The Colmenero flap is an axial type of flap that uses the skin, muscle and mucosa adjacent to the lower lip defect, thereby providing a tissue similar to that resected; it is also performed as part of the same surgical procedure as tumour resection 10. This similarity of the tissue, the possibility of creating a neo-vermilion and the muscular band of the upper lip results in fewer functional repercussions and a good aesthetic result. All patients achieved complete lip competence and there were no limitations during feeding or the oral phase of swallowing. The need for a bilateral flap for lesions exceeding 60-70% of the lip can be replaced by a unilateral flap for patients with loose skin, especially with older patients.
Its straightforward design and the constant location of a vascular pedicle of sufficient caliber, such as the inferior labial artery, make it a reliable flap. Indeed, no signs of necrosis were noted in any of our patients. Furthermore, the possibility to perform a single unilateral flap in most cases considerably reduces surgical time. Moreover, this flap is recognised for its versatility, as it allows good mobilisation and tailoring to the defect, which can be increased if designed on an island flap.
Venous drainage occurs in the veins adjacent to the feeding artery, and it is highly recommended that the integrity of the facial artery is preserved, especially in patients requiring cervical lymph node dissection.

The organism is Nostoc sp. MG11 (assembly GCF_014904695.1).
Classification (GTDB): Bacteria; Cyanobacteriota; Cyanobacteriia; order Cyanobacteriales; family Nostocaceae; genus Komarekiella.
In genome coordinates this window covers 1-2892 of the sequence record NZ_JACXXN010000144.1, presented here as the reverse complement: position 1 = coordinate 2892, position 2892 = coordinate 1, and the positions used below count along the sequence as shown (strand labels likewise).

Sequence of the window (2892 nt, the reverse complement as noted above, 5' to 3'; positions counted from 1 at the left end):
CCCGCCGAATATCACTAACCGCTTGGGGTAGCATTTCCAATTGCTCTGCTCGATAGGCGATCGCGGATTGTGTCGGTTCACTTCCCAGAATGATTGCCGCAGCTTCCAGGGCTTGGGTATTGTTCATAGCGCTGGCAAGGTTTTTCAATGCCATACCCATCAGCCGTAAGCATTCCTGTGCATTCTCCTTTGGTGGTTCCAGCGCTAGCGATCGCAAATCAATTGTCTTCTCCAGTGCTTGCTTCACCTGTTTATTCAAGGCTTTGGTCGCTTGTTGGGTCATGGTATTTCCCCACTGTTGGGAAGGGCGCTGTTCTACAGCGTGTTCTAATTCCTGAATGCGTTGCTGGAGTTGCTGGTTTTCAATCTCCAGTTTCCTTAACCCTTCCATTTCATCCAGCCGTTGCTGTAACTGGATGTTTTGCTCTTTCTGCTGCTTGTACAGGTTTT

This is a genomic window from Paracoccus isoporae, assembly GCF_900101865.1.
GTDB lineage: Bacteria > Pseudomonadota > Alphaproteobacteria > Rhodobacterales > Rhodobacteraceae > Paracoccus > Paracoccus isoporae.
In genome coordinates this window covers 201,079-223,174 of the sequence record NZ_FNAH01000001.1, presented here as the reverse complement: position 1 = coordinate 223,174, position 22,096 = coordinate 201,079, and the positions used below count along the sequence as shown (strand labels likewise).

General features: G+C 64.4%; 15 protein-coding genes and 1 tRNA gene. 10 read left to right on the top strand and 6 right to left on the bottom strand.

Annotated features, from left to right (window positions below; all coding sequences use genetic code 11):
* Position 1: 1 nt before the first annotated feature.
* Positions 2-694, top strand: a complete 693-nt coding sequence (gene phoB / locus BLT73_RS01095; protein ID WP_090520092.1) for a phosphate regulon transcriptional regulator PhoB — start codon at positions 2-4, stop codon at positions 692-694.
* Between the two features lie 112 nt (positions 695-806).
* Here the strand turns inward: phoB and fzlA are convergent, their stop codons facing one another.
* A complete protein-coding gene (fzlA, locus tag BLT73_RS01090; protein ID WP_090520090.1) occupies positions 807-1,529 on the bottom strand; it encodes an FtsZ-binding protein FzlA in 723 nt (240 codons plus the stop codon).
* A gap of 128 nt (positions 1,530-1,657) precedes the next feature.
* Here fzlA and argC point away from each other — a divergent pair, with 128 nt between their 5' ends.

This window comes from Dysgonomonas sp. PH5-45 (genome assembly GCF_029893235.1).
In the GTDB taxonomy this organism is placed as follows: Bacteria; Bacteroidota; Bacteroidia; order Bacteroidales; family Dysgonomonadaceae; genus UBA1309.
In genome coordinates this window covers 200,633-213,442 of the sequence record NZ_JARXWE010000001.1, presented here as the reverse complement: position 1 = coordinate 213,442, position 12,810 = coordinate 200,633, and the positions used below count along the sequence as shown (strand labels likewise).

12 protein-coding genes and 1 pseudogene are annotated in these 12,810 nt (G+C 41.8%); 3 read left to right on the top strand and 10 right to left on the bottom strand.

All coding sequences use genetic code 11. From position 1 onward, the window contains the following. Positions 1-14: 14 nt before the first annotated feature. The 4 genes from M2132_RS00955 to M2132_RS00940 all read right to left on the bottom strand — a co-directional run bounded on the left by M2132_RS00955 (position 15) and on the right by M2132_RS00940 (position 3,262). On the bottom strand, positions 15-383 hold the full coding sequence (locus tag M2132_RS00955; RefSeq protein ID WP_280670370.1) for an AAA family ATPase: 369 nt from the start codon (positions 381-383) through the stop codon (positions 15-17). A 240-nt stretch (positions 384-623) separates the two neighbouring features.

Other reconstructive options have been extensively described in the literature. Direct closure is the most straightforward approach, although it is reserved for defects of less than one-third of the lower lip 5 due to the risk of oral functionality being limited due to the resulting microstomia. In contrast, free flap microanastomosis is the preferred option for reconstruction of the entire lip, including the vermilion 1, because it provides a greater contribution of tissue. The aesthetic result is inferior, however, due to the use of tissue with characteristics other than the recipient area, it requires a higher level of technical expertise and is less reliable. Medium- and large-sized lower lip defects can be resolved with various pedicled flaps of facial tissue. For instance, the inverted Karapandzic flap is easy to perform, but its design entails a risk of microstomia in defects larger than 50% of the lip. This limitation can be resolved by the addition of an inverted Abbe flap 12, although this increases the technical difficulty and involves a second surgery. Few flaps allow reconstruction of the entire lip without causing a lip microstomia. The Yu flap is one of the most complete pedicle flaps for lower lip defects. Its compliance with the lines of tension of the lower one-third of the face, the creation of a neo-vermilion and its wide design provide a satisfactory and symmetric esthetic result that is also functional, while avoiding the risk of microstomia. Compared to the Colmenero flap, the Yu flap involves a higher level of technical difficulty and a smaller supply of tissue, but better aesthetic acceptance and equal or greater lip closure 13. In our experience, the final functional and aesthetic results of the Colmenero flap were satisfactory in all cases, even if half of patients required surgical retouching at a second stage. Retouching can, however, readily be performed with local anaesthesia in patients with high surgical risk.